Back when I was writing about theme park history pretty much full-time, I wrote this column for April Fool’s Day 2012. I recently discovered it again, and thought some of you may get a kick out of it, so I am re-posting it today for your amusement. Obviously, none of this stuff is true…except for the Park about Michael Keaton. I totally saw that happen. For real. Enjoy!
Since it opened in 1974, Six Flags Great Adventure has been the go to meeting place where New Jerseyians could gather and share in their love of theme parks. In fact, one could argue that Great Adventure was America’s very first “themed” park. Up until that time, theme parks were little more than a bunch of rides and attractions thrown together in one area, with little to no story tying them together.
However, Great Adventure changed all of that when it opened its doors. Its richly detailed and immersive environments transported Guests to other worlds. By dividing the park into different “sections,” each themed area helped sell the illusion. It is a little known fact that it was from this concept that Walt Disney developed the original Disneyland. While Uncle Walt may have perfected it, it was Six Flags that invented this novel concept.
While there are many great details of the entire Park we can go into, today we are going to focus on just MovieTown, the area themed to the art of movie making.
MovieTown began its life in 1975 as “Fun Fair.” This section was originally themed with a county fair-like atmosphere (Disney was known to “borrow” this concept with Mickey’s Toontown Fair in 1996). When the age of the county fair began to fade, Six Flags management quickly scrambled to find a suitable replacement theme, one that would be quick, albeit not cheap, to put in its place. With the brand new craze of “moving pictures” on the rise, the Six Flags execs decided to capitalize on this fad and rename the area “MovieTown” in 1993.
In order to make this new theme fit, the entire area underwent a massive makeover. Posters advertising “Ma Dumpkin’s Chicken Dumplings” were replaced with movie posters for current hits at the time, such as Casablanca and Lethal Weapon 3: More Lethaler.
Some buildings were bulldozed, and completely rebuilt from the ground up using their original blueprints. While some may see this as a money eater, park officials were quoted as saying “It made sense to us at the time.”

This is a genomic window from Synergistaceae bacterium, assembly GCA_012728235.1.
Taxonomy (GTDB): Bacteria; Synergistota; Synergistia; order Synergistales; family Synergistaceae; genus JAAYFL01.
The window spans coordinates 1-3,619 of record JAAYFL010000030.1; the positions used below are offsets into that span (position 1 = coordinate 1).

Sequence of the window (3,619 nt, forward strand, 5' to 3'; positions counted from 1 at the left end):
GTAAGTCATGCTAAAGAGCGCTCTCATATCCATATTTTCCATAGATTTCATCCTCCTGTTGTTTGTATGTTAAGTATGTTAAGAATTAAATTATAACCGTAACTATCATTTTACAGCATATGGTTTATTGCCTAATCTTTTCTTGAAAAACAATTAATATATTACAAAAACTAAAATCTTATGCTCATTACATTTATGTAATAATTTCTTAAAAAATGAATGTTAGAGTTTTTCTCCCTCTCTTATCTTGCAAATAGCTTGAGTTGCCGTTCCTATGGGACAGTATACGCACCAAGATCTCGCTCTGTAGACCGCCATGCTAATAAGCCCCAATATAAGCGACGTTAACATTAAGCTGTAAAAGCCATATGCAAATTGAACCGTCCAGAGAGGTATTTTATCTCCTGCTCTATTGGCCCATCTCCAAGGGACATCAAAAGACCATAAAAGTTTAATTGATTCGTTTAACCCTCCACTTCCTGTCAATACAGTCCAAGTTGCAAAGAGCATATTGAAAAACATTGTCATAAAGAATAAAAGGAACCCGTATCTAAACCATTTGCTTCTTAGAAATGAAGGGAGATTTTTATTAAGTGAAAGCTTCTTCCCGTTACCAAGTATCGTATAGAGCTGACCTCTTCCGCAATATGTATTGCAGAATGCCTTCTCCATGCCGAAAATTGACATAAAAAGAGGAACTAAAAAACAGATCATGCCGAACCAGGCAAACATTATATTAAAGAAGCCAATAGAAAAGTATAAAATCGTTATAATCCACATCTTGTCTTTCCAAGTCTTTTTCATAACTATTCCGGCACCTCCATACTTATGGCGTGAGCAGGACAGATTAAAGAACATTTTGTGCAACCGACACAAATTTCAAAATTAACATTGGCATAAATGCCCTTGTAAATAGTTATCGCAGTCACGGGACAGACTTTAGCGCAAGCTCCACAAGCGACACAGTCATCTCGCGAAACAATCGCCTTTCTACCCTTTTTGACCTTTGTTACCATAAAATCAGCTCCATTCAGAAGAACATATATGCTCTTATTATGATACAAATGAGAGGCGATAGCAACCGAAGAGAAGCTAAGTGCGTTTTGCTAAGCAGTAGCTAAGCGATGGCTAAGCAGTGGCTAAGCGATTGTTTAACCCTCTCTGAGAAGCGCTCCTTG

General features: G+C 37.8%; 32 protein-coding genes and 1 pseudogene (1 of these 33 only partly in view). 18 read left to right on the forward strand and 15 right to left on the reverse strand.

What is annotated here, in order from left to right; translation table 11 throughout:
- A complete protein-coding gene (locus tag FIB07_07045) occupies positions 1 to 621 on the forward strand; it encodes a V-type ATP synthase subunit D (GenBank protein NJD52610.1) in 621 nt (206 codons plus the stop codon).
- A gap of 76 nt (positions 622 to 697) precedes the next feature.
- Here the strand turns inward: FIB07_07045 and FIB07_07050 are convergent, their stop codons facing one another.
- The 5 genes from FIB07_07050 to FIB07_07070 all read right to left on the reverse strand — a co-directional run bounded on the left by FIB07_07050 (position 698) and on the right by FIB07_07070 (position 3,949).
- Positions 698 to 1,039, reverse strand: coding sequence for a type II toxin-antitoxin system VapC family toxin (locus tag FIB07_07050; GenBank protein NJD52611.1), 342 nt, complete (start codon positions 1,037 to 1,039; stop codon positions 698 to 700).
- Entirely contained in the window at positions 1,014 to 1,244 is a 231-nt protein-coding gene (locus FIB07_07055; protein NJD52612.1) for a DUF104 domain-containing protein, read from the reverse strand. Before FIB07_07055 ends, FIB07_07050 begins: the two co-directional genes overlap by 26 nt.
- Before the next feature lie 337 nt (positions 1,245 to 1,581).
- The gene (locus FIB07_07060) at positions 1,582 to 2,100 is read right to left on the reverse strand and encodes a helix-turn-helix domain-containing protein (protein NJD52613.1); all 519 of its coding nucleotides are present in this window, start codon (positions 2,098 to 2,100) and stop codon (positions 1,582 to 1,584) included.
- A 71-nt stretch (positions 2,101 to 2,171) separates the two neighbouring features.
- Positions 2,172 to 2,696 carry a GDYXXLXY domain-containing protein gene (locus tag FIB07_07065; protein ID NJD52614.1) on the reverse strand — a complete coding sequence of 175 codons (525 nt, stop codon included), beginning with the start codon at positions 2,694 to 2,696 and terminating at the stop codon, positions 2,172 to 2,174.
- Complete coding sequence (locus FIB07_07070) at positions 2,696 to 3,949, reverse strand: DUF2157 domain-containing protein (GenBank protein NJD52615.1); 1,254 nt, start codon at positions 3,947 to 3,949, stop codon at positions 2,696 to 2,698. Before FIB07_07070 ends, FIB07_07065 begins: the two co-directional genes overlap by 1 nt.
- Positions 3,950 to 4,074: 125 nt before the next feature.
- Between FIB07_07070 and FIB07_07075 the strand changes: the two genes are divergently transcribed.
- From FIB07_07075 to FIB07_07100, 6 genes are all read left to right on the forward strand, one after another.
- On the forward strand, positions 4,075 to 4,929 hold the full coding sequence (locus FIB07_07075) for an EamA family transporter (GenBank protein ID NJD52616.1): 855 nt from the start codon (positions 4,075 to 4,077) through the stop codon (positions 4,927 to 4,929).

Lightnin’ Loops, a popular D-Ticket attraction at the time, was given a fresh coat of paint, and became Batman: The Ride. Though the track and cars were the same, Guests couldn’t tell the difference, and praised the “brand new ride” that Six Flags had built.
Another re-purposed attraction was Freefall, which quietly became Stuntman’s Freefall overnight. The makeover required a random assortment of movie props to be placed in the queue. A funny side story, though, is that some people in upper management claim that theming was a complete accident. The props were being moved, via crane, to another location. According to the legend, a cable snapped, and the props littered the ground around the Freefall. Surveying the damage, the current park president thought it looked “good enough for me,” and so they were left.
Splashwater Falls, which was being planned to be built into that area anyway, was quickly scrapped from the plans and went back to the drawing boards. It easily turned into The MovieTown Water Effect, which gave guests a firsthand look at how it would be to live in the world of Kevin Costner’s WaterWorld.
Batman & Robin: The Chiller, which debuted in 1997, added a much needed superhero presence to the area. Though Batman: The Ride had been there since 1993, it wasn’t nearly as popular as it used to be, and many felt Michael Keaton (who was making daily appearances as the character he popularized in the 1989 film of the same name) wasn’t pulling his weight. He was known to hang upside down in the darkened areas of his meet and greet area, cape over his head, repeating “I’m Batman” to passers-by. Luckily, George Clooney was brought in to pick up some of his slack.
Aside from the improved meet and greet (to help push merchandise), Batman & Robin: The Chiller added a new thrill ride that went both forward AND backward. However, due to guest complaints that the ride was not up to par with the Park’s current thrill rides (such as the Bugs Bunny Spinners and Nacho Mountain), the ride was removed in 2007.
Not quite done with their Batman theme, they added The Dark Knight Coaster ride in 2008 (though, due to other contractual obligations, Christian Bale did NOT make his scheduled park appearances). This ride was praised as an engineering marvel, and became the first “wild mouse” type roller coaster in the world. It was quickly duplicated in other theme parks worldwide.
As you can see, MovieTown was a trailblazer, paving the way for theme parks all over the world, and solar system, to become more than just glorified fairs. The advancements made in just that small section of the park helped usher theme parks out of the dark ages and into the modern world.
Do you guys have any favorite rides at Six Flags Great Adventure’s MovieTown? Any extinct attractions that you miss fondly?